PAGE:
March 12, 2014 | LXXIII, No. 50

Staff cuts apparent at hospital

Letter to the Editor

Having been a recent patient at our community hospital and having been a nurse’s aide for several years I would like to present my observations of patient care.

In January I was hospitalized for four days. During that time I observed nurses and doctors attempting to give the best care possible, and they were great. What I did not see were the chores usually done by nursing assistants.

For example, no towels or soap in the bathroom until after two days I asked for them. No clean gown or bed linen for four days and no Kleenex until I asked the custodian, who brought me some. I asked for an extra pillow, was told none were available. The doctor who discharged me did not know me, and did not warn me of drug interactions that could be troublesome for some time after I went home.

It is true that the hospital was full, the available staff was running off their feet and could attend only to things that were more critical. They were all doing their best in a difficult situation, but where were the nursing assistants who would attend to such items of care and send the patient home feeling she had had the best care?

Since then I have had routine lab work done. When I asked why I was not fitted with a plastic i.d. bracelet as a safety measure, no one had an answer. There was just a paper label to be attached to my sample. This is not good safety practice of the hospital or the patient.

A normal time for this test is usually 15 minutes or less. On Feb. 25 when this routine procedure was needed, I waited 45 minutes because of the work lined up ahead of me. While I waited, there were only two chairs available for five people. One was a new mother with a three-day-old baby — no chair. Another was an older lady caring for her husband who was a diabetic with dementia. Again, no seating and a long wait. Luckily the concierge walked by, saw what needed to be done, and brought chairs for all of us. I saw only two people in the lab, on a Monday morning when the workload could be expected to be heavy. Again, none of us were given the plastic i.d. bracelets. When I asked the lab attendant why, he did not know. This, again, is not good safety practice.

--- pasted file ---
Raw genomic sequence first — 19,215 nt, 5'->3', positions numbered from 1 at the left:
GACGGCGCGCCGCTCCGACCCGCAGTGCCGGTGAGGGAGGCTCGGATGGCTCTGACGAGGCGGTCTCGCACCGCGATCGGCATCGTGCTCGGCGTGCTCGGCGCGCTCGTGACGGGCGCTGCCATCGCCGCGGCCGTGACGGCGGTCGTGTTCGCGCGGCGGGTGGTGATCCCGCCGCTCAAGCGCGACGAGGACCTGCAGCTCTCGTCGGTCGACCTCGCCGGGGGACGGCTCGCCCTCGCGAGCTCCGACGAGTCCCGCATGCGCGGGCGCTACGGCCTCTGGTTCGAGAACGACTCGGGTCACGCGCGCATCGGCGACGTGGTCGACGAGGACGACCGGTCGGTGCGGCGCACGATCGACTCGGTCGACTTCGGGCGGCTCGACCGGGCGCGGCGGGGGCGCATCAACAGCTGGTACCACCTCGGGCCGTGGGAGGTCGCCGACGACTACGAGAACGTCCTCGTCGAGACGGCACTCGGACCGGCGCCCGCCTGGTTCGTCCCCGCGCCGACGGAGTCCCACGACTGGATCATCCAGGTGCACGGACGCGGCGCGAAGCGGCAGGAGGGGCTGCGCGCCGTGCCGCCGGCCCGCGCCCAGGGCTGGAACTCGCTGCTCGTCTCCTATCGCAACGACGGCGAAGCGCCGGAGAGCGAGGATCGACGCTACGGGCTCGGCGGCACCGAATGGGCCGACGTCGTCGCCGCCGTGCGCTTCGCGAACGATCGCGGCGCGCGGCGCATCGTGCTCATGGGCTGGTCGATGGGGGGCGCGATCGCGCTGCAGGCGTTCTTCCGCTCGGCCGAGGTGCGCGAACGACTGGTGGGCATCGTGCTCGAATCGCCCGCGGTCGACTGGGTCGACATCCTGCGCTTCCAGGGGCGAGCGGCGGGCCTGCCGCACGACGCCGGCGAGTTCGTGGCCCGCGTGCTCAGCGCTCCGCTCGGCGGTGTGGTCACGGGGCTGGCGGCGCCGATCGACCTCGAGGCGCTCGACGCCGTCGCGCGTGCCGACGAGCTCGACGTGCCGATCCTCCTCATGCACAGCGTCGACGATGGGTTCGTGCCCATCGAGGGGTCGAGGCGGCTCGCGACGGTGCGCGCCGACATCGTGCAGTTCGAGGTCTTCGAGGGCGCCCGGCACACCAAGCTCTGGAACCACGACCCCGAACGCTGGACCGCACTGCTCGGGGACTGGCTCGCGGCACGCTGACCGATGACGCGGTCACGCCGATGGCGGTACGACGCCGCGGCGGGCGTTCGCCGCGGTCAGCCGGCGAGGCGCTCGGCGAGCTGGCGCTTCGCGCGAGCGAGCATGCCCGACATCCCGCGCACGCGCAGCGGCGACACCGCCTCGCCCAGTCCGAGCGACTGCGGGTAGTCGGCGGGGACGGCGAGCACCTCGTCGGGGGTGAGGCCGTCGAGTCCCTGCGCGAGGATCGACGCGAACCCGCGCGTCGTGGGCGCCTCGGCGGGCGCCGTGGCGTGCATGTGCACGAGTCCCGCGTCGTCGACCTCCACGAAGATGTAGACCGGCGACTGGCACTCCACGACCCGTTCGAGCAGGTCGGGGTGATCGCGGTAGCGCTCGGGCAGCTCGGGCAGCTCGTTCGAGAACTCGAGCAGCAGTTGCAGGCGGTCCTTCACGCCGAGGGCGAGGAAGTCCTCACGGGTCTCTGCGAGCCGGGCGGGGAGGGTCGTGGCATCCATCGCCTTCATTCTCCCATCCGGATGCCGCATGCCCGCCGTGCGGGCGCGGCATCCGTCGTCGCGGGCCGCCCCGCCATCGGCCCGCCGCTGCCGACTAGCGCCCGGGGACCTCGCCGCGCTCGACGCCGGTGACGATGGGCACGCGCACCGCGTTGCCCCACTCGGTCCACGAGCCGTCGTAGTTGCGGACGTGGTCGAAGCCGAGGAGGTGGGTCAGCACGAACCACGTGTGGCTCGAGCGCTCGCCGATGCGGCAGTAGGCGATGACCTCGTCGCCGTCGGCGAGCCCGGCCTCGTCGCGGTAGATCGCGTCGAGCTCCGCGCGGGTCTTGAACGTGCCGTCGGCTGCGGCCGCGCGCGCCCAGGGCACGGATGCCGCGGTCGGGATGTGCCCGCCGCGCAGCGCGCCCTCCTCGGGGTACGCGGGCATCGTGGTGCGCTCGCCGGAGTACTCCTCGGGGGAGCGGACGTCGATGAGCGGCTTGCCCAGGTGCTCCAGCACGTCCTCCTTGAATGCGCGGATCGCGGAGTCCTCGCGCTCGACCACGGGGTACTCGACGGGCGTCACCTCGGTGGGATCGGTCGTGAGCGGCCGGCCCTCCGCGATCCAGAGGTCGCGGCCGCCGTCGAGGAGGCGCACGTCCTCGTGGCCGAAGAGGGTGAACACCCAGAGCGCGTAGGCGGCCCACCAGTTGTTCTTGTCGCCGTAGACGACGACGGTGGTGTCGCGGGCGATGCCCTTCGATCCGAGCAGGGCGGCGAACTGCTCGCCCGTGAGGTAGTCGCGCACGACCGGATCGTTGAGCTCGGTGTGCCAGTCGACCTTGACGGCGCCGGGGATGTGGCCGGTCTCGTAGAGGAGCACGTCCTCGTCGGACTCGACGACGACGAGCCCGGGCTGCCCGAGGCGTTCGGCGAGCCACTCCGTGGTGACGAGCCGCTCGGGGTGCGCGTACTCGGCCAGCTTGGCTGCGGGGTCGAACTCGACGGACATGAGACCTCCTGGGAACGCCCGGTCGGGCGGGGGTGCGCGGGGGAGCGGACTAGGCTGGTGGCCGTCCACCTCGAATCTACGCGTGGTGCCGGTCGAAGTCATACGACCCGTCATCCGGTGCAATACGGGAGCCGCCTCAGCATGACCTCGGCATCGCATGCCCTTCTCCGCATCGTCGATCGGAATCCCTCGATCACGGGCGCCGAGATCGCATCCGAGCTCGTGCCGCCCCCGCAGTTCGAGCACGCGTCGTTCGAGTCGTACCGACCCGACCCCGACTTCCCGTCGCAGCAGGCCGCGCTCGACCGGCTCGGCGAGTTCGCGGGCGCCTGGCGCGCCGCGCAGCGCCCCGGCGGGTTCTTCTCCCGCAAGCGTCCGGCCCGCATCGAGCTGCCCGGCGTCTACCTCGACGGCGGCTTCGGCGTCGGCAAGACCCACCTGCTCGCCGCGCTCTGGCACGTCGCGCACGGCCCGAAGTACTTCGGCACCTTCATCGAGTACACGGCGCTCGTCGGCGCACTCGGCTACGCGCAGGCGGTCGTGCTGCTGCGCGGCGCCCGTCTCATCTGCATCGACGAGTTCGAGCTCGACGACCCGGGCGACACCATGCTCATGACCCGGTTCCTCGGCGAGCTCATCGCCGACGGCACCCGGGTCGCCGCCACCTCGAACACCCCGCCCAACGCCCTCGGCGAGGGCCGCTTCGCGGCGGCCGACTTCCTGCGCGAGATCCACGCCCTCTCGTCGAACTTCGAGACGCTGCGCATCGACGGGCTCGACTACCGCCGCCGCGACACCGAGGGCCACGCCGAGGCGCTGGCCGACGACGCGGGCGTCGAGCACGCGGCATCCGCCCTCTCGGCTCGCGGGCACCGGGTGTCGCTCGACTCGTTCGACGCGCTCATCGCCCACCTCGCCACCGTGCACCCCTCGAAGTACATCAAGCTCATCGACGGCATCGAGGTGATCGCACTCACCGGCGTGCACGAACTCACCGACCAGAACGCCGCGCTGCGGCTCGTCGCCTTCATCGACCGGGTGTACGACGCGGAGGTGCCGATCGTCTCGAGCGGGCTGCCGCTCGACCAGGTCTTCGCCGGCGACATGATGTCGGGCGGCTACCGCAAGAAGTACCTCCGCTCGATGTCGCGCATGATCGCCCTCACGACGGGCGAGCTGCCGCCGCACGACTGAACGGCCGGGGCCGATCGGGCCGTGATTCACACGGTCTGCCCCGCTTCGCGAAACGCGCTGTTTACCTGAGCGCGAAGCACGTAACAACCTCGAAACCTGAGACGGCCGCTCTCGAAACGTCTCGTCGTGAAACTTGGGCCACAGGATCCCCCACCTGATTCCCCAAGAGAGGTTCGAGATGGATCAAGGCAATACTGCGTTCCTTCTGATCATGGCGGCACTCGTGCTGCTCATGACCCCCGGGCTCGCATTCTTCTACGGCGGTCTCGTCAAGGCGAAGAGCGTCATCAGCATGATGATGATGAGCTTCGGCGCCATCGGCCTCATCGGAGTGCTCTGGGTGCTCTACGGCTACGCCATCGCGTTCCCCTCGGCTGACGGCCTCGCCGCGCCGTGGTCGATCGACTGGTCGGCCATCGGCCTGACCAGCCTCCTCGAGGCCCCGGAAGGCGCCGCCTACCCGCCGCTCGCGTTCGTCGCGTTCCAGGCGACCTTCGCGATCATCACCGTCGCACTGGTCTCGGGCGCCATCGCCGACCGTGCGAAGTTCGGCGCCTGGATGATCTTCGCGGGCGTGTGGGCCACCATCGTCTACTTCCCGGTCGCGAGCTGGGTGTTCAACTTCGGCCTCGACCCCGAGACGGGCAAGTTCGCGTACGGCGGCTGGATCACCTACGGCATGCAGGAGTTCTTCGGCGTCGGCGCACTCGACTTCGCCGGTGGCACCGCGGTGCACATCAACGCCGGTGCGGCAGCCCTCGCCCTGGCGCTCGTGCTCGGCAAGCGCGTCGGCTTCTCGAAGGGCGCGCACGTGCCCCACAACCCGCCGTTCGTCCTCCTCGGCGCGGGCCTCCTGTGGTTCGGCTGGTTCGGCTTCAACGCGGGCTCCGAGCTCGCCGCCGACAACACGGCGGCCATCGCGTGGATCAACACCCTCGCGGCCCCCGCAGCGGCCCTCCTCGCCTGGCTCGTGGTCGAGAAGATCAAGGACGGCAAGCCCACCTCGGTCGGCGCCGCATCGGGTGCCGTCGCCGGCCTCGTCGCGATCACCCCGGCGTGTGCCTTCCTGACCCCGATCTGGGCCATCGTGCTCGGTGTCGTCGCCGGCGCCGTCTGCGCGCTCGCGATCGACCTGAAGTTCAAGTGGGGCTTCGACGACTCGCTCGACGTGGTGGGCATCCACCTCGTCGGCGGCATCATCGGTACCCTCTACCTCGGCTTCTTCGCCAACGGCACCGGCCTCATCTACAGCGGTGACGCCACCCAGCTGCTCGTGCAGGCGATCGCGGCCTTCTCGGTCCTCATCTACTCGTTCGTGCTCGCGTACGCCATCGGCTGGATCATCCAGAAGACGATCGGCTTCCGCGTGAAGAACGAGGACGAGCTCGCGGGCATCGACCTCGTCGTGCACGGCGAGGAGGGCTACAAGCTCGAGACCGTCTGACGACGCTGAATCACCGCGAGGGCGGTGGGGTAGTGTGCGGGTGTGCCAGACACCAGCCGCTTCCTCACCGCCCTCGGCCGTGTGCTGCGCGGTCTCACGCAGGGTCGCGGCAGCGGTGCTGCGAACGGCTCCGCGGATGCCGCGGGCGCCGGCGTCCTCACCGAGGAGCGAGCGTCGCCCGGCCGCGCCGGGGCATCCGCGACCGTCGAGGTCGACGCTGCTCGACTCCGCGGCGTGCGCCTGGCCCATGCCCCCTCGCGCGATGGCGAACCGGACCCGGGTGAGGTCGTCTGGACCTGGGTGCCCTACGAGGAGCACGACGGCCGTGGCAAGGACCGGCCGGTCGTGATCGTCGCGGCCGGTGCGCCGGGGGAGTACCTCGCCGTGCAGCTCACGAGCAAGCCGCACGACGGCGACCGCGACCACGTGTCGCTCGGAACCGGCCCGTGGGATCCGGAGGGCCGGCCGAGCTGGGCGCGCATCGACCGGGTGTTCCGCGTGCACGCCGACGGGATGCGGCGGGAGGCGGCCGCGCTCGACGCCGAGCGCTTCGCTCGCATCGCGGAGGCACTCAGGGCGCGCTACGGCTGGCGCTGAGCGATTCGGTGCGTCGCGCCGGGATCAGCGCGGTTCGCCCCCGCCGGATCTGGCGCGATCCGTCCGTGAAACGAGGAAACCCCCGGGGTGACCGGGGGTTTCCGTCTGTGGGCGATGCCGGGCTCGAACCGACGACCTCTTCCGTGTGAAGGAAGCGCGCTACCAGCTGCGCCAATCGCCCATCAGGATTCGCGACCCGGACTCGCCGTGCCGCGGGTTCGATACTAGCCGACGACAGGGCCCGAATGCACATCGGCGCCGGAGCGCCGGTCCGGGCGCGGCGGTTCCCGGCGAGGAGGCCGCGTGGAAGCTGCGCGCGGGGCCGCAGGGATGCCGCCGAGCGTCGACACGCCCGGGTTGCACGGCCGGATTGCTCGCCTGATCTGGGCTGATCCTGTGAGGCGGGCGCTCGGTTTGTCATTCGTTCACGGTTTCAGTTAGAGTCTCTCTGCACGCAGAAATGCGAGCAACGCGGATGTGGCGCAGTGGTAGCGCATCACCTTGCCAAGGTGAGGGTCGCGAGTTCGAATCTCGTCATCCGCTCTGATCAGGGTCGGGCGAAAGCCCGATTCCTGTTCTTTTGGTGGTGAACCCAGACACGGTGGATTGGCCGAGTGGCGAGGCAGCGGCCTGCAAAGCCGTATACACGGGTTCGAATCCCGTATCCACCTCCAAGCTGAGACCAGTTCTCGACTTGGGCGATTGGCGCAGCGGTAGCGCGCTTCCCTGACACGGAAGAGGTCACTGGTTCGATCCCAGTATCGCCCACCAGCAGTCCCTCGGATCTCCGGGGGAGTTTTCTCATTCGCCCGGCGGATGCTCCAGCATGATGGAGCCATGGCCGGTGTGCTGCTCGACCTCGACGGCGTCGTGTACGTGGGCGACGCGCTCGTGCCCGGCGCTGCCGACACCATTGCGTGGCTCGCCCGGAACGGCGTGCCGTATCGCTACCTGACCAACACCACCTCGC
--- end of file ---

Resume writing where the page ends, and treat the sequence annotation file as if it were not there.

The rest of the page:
It seems to me that if these measures, lack of assistants, lack of lab technicians, lack of safety measure are an attempt to save money; I ask if this is good policy. A suit against the hospital because of problems like I saw could make our precarious financial position even worse. Is this good business practice? To my mind it is not.

Is this an attempt by the administration to establish total control? We have already seen that conflicts between staff and management have led to the loss of key personnel. We cannot afford any further losses. I have lived in this area when the nearest hospital was 50 miles away. We had one doctor 25 miles away. Believe me, this is terrifying to those of us with small children or elders to care for.

I hope that the administration will take heed of the deep community concerns that are being voiced by many of us.

I have been informed by the administration that the i.d. bracelets will now again be a part of regular policy.

I want to thank the administration for their very prompt response to my concerns about this issue.

Carol Netzel

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